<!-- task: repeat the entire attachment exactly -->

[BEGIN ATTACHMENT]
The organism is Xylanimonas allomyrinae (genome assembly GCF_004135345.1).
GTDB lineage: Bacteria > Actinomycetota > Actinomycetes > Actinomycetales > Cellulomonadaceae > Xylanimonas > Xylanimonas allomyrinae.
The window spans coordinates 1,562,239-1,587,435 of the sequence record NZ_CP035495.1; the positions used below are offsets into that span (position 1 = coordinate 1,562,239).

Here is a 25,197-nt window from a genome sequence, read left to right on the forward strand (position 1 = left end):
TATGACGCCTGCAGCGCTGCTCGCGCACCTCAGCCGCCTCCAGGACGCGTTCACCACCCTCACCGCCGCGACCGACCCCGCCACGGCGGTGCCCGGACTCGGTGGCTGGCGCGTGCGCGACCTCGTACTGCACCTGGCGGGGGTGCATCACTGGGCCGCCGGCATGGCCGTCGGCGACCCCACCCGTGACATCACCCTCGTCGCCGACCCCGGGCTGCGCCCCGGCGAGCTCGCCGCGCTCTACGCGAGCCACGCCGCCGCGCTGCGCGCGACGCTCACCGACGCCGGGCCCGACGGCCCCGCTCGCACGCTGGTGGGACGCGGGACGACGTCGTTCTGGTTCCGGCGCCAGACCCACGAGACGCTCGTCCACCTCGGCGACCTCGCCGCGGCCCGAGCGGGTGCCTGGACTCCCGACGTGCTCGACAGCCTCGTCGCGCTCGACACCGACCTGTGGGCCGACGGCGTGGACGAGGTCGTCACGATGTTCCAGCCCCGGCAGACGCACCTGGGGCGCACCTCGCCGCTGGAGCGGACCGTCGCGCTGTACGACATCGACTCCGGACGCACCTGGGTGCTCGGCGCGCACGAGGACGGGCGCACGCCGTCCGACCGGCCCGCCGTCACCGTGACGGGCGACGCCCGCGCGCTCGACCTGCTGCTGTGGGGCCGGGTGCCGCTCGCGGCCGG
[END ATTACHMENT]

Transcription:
The organism is Xylanimonas allomyrinae (genome assembly GCF_004135345.1).
GTDB lineage: Bacteria > Actinomycetota > Actinomycetes > Actinomycetales > Cellulomonadaceae > Xylanimonas > Xylanimonas allomyrinae.
The window spans coordinates 1,562,239-1,587,435 of the sequence record NZ_CP035495.1; the positions used below are offsets into that span (position 1 = coordinate 1,562,239).

Here is a 25,197-nt window from a genome sequence, read left to right on the forward strand (position 1 = left end):
TATGACGCCTGCAGCGCTGCTCGCGCACCTCAGCCGCCTCCAGGACGCGTTCACCACCCTCACCGCCGCGACCGACCCCGCCACGGCGGTGCCCGGACTCGGTGGCTGGCGCGTGCGCGACCTCGTACTGCACCTGGCGGGGGTGCATCACTGGGCCGCCGGCATGGCCGTCGGCGACCCCACCCGTGACATCACCCTCGTCGCCGACCCCGGGCTGCGCCCCGGCGAGCTCGCCGCGCTCTACGCGAGCCACGCCGCCGCGCTGCGCGCGACGCTCACCGACGCCGGGCCCGACGGCCCCGCTCGCACGCTGGTGGGACGCGGGACGACGTCGTTCTGGTTCCGGCGCCAGACCCACGAGACGCTCGTCCACCTCGGCGACCTCGCCGCGGCCCGAGCGGGTGCCTGGACTCCCGACGTGCTCGACAGCCTCGTCGCGCTCGACACCGACCTGTGGGCCGACGGCGTGGACGAGGTCGTCACGATGTTCCAGCCCCGGCAGACGCACCTGGGGCGCACCTCGCCGCTGGAGCGGACCGTCGCGCTGTACGACATCGACTCCGGACGCACCTGGGTGCTCGGCGCGCACGAGGACGGGCGCACGCCGTCCGACCGGCCCGCCGTCACCGTGACGGGCGACGCCCGCGCGCTCGACCTGCTGCTGTGGGGCCGGGTGCCGCTCGCGGCCGG